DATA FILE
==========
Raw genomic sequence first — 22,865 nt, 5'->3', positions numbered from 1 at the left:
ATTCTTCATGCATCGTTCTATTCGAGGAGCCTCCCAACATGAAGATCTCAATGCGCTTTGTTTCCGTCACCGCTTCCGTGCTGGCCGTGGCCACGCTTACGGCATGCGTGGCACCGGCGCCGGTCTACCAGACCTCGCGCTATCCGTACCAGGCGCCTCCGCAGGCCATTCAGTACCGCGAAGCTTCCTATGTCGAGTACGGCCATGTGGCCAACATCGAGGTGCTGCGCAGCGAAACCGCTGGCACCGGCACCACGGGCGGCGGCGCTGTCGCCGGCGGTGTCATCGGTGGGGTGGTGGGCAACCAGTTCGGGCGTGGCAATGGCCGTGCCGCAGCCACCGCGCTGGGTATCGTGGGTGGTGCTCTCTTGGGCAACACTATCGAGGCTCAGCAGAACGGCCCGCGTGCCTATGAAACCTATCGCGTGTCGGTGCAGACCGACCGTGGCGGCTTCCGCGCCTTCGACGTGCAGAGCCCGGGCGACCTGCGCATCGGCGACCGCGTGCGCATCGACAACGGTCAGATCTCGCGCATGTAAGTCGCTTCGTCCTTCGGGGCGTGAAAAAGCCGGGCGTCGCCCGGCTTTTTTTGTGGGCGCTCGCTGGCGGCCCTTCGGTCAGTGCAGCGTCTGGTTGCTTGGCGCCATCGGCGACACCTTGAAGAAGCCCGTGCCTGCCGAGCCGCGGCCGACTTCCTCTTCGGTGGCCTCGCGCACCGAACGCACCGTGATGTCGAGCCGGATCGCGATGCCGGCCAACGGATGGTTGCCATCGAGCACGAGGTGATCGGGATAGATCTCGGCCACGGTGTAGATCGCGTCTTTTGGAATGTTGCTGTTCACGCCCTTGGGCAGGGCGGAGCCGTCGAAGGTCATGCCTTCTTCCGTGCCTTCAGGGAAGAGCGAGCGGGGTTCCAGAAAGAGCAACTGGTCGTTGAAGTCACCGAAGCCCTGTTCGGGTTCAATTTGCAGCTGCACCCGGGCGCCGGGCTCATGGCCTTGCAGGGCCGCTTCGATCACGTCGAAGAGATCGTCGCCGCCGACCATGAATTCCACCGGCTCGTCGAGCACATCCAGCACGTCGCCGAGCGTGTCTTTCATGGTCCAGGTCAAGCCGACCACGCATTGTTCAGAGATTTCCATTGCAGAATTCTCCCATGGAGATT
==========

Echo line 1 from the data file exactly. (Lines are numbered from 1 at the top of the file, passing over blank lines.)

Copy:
Raw genomic sequence first — 22,865 nt, 5'->3', positions numbered from 1 at the left: